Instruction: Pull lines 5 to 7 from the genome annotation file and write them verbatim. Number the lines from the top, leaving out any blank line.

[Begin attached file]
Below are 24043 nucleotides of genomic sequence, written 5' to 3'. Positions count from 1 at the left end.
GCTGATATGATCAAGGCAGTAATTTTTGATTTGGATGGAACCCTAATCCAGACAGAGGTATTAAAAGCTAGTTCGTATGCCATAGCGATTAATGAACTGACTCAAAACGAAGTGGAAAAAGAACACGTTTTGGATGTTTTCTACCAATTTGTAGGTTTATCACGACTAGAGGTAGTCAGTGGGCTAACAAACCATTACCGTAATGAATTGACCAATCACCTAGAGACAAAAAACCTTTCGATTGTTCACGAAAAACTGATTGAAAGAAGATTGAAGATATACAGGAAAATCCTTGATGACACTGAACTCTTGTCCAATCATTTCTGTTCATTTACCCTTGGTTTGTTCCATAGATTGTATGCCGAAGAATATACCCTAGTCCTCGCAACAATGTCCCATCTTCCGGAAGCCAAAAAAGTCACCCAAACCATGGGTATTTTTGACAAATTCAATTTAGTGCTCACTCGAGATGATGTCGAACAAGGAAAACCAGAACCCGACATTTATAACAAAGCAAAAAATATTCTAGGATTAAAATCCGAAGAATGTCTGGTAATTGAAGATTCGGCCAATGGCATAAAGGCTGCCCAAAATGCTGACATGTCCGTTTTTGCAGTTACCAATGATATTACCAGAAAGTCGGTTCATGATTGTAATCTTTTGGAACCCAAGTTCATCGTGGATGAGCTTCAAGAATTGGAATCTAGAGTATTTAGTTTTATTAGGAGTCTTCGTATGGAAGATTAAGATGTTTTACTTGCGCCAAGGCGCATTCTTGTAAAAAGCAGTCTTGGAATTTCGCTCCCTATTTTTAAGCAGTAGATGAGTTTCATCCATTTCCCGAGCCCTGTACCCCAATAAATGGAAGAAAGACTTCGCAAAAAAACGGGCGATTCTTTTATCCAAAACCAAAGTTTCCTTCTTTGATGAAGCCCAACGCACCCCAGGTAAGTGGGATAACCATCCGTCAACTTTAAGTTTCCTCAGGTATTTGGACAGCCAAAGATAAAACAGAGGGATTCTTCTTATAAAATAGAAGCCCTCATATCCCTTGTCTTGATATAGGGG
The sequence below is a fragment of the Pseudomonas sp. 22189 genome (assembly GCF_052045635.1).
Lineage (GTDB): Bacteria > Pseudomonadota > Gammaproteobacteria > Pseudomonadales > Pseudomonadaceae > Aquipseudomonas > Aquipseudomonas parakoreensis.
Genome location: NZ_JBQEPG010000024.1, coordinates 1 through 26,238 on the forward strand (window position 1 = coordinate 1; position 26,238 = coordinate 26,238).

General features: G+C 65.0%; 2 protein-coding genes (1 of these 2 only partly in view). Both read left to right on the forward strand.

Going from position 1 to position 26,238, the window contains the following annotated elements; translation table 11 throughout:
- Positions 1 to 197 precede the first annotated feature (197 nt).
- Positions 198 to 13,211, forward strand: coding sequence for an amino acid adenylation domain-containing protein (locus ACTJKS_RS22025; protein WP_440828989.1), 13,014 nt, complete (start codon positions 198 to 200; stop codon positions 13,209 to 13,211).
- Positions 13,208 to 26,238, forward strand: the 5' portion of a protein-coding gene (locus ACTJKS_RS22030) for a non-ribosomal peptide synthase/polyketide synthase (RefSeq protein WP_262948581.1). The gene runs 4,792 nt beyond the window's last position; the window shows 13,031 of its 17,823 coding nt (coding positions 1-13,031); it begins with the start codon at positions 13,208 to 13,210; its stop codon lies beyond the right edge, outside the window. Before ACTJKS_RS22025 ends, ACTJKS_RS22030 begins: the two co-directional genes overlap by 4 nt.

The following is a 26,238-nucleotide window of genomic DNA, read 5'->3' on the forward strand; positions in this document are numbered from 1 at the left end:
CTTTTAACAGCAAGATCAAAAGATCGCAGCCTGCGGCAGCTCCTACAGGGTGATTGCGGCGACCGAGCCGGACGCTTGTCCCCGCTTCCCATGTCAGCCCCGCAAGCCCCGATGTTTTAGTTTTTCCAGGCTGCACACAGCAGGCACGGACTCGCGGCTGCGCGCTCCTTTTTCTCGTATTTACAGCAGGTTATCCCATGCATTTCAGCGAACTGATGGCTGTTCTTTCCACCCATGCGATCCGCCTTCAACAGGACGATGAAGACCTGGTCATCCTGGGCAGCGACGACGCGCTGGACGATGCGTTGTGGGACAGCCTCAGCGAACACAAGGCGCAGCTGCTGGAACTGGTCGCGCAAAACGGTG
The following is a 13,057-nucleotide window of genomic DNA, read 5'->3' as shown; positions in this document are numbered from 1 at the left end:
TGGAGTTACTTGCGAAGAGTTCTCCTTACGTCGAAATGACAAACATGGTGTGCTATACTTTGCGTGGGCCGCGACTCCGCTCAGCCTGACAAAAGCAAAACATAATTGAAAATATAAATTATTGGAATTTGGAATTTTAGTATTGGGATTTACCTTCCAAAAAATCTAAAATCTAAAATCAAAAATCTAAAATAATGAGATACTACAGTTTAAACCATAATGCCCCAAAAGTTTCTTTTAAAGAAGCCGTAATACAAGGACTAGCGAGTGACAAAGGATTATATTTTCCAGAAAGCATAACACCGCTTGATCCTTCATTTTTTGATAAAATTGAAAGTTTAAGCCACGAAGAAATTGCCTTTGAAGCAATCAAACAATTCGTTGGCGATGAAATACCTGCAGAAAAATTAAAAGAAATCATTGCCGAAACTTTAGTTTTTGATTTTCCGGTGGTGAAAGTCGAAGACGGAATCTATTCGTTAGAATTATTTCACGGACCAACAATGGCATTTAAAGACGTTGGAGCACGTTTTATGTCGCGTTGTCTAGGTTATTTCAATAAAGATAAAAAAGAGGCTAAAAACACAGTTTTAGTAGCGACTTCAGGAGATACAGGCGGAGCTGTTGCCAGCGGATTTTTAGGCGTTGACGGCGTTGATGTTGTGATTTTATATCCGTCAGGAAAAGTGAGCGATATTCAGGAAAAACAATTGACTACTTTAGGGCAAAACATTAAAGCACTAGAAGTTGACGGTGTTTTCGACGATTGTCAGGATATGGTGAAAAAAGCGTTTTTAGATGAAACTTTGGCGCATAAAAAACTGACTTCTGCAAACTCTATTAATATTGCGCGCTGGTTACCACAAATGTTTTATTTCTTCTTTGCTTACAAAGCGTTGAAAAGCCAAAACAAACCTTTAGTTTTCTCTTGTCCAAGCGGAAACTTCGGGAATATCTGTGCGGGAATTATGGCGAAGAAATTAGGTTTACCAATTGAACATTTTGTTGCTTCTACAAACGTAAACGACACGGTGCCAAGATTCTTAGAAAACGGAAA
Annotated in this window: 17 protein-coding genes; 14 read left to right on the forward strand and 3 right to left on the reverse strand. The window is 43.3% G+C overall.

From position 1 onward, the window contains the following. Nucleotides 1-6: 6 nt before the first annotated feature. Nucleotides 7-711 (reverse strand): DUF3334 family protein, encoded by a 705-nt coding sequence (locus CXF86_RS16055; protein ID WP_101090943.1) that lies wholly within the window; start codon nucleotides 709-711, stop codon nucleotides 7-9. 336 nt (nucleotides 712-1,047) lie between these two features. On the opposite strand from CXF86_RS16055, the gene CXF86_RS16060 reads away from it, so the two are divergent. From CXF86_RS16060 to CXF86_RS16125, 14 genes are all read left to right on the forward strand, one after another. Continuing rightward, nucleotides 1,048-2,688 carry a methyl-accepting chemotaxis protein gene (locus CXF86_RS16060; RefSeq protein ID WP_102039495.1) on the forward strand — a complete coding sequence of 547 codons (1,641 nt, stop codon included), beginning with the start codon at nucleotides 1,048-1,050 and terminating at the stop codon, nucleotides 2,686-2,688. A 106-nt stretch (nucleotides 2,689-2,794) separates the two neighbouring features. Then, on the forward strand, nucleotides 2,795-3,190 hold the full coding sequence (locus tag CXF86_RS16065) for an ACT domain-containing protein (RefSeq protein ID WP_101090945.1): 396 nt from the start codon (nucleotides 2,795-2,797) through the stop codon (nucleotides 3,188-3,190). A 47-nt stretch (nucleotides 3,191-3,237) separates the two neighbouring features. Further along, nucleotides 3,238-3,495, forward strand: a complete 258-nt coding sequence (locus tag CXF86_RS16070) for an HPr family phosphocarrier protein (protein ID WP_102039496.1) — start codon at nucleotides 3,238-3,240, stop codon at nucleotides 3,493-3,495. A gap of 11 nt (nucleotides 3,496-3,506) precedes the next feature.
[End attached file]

Genome location: NZ_JBQEPG010000024.1, coordinates 1 through 26,238 on the forward strand (window position 1 = coordinate 1; position 26,238 = coordinate 26,238).

General features: G+C 65.0%; 2 protein-coding genes (1 of these 2 only partly in view). Both read left to right on the forward strand.

Going from position 1 to position 26,238, the window contains the following annotated elements; translation table 11 throughout: